Re: DAV on the palm and AVFS

From: Jeff Bone (
Date: Mon Feb 26 2001 - 21:29:19 PST

This gets the "cool hackery of the month" award in my book. Thanks for the
pointer, Steve!



Steve Dossick wrote:

> There was/is a research project at Columbia University called FiST, which is
> a language for describing new kinds of filesystem functionality portably.
> If I recall correctly, you can describe a filesystem and then compile it
> down to a loadable module portably across a number of unices, etc. This was
> being done by Erez Zadok, who is the current maintainer of AMD:
> --
> File System development is very difficult and time consuming. Even small
> changes to existing file systems require deep understanding of kernel
> internals, making the barrier to entry for new developers high. Moreover,
> porting file system code from one operating system to another is almost as
> difficult as the first port. Past proposals to provide extensible
> (stackable) file system interfaces would have simplified the development of
> new file systems. These proposals, however, advocated massive changes to
> existing operating system interfaces and existing file systems; operating
> system vendors and maintainers resist making any large changes to their
> kernels because of stability and performance concerns. As a result, file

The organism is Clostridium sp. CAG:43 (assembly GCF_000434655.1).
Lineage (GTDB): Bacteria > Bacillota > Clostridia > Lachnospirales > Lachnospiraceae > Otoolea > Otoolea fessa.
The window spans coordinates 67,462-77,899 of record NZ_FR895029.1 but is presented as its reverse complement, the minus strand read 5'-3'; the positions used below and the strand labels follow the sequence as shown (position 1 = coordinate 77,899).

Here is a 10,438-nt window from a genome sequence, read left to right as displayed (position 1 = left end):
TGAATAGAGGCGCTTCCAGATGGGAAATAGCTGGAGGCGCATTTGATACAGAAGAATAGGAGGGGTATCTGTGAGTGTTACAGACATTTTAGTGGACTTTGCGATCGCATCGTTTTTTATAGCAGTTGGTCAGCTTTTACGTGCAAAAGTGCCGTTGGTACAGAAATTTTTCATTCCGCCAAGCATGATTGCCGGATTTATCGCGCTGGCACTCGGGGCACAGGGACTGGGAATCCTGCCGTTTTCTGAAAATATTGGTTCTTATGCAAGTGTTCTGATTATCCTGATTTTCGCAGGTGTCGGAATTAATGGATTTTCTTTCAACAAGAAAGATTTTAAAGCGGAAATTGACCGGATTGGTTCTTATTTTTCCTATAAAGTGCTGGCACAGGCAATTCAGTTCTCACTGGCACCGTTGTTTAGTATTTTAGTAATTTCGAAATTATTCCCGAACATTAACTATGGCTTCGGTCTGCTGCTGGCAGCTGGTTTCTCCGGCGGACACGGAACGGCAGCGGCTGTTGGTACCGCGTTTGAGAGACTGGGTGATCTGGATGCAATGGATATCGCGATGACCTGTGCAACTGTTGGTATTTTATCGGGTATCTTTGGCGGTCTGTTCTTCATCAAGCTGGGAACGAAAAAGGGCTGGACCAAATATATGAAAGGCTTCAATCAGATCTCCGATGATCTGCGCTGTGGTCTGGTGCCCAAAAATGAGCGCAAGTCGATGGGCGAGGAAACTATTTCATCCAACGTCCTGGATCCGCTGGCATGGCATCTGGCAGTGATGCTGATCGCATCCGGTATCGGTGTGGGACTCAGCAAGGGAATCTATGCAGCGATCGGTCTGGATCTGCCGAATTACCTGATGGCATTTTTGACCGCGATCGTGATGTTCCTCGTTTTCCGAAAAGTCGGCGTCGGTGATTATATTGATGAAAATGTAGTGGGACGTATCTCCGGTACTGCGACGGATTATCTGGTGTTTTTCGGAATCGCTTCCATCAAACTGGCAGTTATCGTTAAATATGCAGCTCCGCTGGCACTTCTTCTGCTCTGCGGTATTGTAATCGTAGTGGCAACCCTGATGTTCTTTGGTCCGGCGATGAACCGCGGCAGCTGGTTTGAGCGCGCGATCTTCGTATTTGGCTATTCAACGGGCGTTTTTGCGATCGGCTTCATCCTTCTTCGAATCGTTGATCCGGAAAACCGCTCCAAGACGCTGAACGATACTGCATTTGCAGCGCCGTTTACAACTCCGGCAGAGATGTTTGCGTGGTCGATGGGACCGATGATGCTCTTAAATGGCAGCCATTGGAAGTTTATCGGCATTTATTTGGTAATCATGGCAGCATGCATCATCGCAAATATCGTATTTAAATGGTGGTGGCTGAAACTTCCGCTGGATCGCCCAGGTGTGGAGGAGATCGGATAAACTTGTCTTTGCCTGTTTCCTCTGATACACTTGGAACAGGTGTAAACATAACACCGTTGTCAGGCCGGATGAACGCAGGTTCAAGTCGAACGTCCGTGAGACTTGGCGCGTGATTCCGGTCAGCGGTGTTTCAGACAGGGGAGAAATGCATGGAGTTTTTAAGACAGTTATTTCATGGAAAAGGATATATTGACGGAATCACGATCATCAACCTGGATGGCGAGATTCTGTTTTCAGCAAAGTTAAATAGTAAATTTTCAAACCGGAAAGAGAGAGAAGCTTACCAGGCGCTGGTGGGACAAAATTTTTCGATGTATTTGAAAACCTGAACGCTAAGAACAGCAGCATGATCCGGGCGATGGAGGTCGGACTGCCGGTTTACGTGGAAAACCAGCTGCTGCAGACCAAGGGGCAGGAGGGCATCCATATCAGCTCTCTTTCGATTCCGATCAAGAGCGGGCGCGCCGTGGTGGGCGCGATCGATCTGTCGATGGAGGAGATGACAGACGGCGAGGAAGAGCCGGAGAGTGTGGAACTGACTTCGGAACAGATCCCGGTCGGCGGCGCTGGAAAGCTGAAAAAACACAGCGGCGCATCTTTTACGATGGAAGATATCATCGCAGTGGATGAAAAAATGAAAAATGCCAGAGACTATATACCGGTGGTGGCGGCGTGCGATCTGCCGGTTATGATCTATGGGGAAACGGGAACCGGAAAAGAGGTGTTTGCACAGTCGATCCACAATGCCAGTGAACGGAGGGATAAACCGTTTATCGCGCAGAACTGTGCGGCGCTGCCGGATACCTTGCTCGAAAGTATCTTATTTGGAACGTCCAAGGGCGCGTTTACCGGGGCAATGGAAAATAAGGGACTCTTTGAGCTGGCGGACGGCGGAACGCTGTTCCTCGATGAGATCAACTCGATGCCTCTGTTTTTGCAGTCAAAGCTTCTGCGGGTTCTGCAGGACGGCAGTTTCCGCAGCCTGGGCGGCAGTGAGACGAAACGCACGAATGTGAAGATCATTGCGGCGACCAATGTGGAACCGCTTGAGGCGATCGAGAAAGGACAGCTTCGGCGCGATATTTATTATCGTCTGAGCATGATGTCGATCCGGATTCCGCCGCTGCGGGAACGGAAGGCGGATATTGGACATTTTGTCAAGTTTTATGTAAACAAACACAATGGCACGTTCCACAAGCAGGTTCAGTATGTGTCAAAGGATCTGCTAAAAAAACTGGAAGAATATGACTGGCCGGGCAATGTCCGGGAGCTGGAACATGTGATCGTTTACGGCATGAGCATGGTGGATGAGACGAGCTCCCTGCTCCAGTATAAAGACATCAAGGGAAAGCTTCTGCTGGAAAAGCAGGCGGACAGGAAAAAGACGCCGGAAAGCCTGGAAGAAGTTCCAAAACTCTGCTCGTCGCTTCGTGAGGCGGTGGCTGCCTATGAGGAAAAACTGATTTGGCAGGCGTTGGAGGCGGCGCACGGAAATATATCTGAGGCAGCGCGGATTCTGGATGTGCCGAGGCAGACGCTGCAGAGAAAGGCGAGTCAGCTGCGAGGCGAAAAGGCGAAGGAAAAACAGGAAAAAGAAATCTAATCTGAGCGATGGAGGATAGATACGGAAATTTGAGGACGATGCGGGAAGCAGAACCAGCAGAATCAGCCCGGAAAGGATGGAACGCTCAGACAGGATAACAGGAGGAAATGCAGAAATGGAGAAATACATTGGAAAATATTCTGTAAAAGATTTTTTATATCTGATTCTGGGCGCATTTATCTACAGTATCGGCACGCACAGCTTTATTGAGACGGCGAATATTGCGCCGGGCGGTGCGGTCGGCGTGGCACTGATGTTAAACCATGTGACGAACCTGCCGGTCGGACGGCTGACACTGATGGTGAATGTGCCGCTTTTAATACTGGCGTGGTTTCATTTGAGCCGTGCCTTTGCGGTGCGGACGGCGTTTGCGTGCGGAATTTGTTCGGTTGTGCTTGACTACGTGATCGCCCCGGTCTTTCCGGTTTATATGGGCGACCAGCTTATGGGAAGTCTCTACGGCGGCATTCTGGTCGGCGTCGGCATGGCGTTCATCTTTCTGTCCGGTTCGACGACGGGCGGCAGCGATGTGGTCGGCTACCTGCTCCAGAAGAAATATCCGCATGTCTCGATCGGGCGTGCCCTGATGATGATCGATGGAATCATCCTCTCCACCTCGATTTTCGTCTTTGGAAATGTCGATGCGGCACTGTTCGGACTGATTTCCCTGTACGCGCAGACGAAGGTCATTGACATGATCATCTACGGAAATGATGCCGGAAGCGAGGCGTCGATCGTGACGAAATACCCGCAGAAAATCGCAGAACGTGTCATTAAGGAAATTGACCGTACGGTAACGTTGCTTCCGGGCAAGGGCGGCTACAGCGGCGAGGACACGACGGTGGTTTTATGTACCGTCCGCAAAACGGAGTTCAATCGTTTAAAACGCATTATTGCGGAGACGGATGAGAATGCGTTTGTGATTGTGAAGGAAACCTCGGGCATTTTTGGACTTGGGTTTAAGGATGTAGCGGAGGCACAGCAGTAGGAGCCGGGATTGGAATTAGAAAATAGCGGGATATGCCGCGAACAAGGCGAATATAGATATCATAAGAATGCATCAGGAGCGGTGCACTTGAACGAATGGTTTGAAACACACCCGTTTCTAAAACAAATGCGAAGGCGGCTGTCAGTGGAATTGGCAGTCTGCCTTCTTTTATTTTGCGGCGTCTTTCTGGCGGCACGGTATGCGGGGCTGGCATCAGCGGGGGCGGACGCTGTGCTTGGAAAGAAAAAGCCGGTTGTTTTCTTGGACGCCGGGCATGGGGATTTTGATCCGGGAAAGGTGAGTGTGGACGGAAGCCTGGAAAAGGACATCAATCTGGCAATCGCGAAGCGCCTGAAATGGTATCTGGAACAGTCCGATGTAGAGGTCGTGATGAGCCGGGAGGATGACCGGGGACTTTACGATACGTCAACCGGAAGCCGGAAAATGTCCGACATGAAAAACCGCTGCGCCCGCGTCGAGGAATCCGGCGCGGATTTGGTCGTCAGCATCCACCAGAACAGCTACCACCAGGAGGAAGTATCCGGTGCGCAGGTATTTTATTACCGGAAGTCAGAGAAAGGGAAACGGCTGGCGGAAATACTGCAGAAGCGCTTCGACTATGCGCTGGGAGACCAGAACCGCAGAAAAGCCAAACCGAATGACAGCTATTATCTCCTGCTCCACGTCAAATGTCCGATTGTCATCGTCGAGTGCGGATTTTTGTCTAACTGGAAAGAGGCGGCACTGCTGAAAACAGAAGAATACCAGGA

> system development is still a difficult, long, and non-portable process.
> The FiST (File System Translator) system combines two methods to solve the
> above problems in a novel way: a set of stackable file system templates for
> each operating system, and a high-level language that can describe stackable
> file systems in a cross-platform portable fashion. Using FiST, stackable
> file systems need only be described once. FiST's code generation tool,
> fistgen, compiles a single file system description into loadable kernel
> modules for several operating systems (currently Solaris, Linux, and
> FreeBSD). In the papers pointed below I (Erez Zadok) show how code size and
> development time are reduced significantly, while imposing a small
> performance overhead of only 1-2%. I achieved these benefits, as well as
> portability, without changing existing operating systems or file system.
> > -----Original Message-----
> > From: []On Behalf Of
> > Justin Mason
> > Sent: Monday, February 26, 2001 10:05 AM
> > To:
> > Cc: Justin Mason; FoRK
> > Subject: Re: DAV on the palm and AVFS
> >
> >
> > This kind of virtual filesystem is one of the really cool things that
> > other OSes have done for a while -- the Acorn Archimedes did it, if I
> > recall correctly, and it's a real Plan 9 concept, so I wouldn't be
> > surprised if it cropped up there too. ;)
> >
> > I also remember a SunOS vfs-over-nfs called "the Waku-Waku filesystem",
> > which allowed browsing of FTP archives, written as a research project
> > about 8 years ago. It was quite limited though, as it could only browse a
> > pre-set list of sites; and it was never ported to Solaris.
> >
> > Anyway, I'm not quite sure why the concept of accessing network resources
> > as a filesystem hasn't really taken off since then... perhaps because they
> > don't map to local FS semantics cleanly and portably enough?

This archive was generated by hypermail 2b29 : Fri Apr 27 2001 - 23:18:43 PDT